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The Power of Positivity

Written By: Steve Lazaraton

I loved the scene in the new Spiderman movie where one Spiderman calls out another Spiderman in the way he was speaking to himself and I reflected on the culture I’ve built on our team.

Our words matter. They carry weight with our swimmers whether they are positive or negative. I remember hurtful comments a coach made to me in passing almost 35 years ago. I also remember with joy, the comments of a coach in my life that saw something I didn’t see in myself, the words of encouragement, the words of hope, the words of positivity.

Our role as coaches is to help our swimmers be their best. The best swimmer they can be as well as the best version of themselves they can be. And we help them through the journey of being the best by choosing our words carefully.

I choose to be positive on the pool deck. I choose to be encouraging, to give positive feedback, to find the gold in each of my swimmers as they reach for their goals. When there is conflict, I choose to not react in the moment (a huge change from the younger version of myself!) as I know the words I speak can either help or hurt. I defer for a time so I can choose the best words to speak to help facilitate growth.

There is power in positivity. There is life in positivity. And I want to be consistently positive in my team’s experience.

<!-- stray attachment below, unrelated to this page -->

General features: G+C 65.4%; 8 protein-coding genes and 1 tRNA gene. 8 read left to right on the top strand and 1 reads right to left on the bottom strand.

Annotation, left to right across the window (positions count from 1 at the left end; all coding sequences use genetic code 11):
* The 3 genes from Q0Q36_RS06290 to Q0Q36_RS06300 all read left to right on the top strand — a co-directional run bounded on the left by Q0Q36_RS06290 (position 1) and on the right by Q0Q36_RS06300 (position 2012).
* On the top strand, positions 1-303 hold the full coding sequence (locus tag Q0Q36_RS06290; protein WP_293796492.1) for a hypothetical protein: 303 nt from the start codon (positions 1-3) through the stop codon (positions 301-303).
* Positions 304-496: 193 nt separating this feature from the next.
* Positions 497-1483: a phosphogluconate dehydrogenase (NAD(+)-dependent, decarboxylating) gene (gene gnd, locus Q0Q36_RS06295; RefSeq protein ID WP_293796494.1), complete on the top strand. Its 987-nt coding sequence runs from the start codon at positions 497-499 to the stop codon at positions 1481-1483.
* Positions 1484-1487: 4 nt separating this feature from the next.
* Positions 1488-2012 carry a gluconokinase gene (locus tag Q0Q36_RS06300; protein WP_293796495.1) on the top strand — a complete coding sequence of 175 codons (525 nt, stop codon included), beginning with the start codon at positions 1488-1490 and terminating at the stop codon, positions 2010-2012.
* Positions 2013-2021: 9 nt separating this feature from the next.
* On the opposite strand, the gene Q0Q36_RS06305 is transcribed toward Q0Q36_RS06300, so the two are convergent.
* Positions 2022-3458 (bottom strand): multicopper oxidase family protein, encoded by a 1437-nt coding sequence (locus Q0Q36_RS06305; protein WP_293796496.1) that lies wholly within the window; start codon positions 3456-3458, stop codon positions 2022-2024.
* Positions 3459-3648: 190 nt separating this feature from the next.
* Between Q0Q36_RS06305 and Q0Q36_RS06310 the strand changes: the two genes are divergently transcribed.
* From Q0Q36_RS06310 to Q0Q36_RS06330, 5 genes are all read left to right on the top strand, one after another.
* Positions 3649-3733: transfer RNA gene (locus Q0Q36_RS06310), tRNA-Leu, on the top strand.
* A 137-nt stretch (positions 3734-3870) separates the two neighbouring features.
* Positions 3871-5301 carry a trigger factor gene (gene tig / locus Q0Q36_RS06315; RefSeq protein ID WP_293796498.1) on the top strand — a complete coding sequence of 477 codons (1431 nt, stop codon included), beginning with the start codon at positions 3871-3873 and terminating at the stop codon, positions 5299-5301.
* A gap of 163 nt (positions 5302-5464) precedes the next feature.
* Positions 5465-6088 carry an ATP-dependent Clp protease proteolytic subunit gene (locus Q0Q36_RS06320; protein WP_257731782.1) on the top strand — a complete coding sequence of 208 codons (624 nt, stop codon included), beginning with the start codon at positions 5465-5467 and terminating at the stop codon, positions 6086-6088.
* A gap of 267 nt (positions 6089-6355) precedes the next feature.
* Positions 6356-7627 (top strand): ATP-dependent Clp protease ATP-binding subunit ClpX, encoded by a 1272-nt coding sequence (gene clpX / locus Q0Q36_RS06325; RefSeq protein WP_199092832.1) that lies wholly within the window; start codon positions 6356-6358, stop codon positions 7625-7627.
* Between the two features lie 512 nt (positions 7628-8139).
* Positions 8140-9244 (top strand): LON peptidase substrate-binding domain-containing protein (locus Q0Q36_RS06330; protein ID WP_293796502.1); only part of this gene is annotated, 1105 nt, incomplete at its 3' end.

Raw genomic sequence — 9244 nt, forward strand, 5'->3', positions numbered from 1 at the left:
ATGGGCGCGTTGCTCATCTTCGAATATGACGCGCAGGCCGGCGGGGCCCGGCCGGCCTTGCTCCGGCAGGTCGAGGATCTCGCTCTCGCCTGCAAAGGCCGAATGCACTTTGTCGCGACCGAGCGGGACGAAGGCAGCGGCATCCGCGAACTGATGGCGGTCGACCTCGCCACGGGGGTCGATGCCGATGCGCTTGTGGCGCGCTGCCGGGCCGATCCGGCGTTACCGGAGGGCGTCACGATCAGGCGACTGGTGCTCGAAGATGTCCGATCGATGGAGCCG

Steve Lazaraton was hired in January 2019 as the first head coach of swimming and diving at Simpson University. A former All-America swimmer at Allegheny College in Pennsylvania, Lazaraton has built an extensive coaching resume over the last two decades-plus at the high school and USA Swimming club levels in Florida, Alabama, and California. Lazaraton also competed on the University of Florida club swimming team while completing his undergraduate degree. He served as the senior assistant coach for The Bolles School in Jacksonville, Fla. for 16 seasons from 2001-16. At the 2016 Rio de Janeiro Olympic Games, three former Bolles student-athletes, all who trained under Lazaraton in some capacity, earned six Gold medals. He served there under the mentoring of head coach Jon Sakovich, current Virginia Tech head coach Sergio Lopez-Miro, and current University of Florida head women's coach Jeff Poppell. At those same Rio Games, two of his former swimmers turned in record-setting performances. Ryan Murphy (USA) set a world record in the 100m backstroke, and Joseph Schooling (Singapore) set an Olympic record in the 100m butterfly.Over the last 22 years, swimmers under his coaching have earned 4 high school team national championships, 6 national high school individual event records, and 32 state high school team titles (boys and girls). Since relocating to California, Lazaraton has spent three seasons as head coach of the Shasta YMCA Sharks (formerly SOAR), a community-based program leading swimmers at the national and state championship levels. Lazaraton has also served as an adjunct instructor at Simpson teaching classes in Calculus and Algebra since 2017. He graduated from the University of Florida (1995) with a degree in geology. He also earned a Master's degree from the University of Florida (1996) in Science Education. Lazaraton and his wife, Lisa, are the parents of Sophia and Chloe, and reside in Redding.

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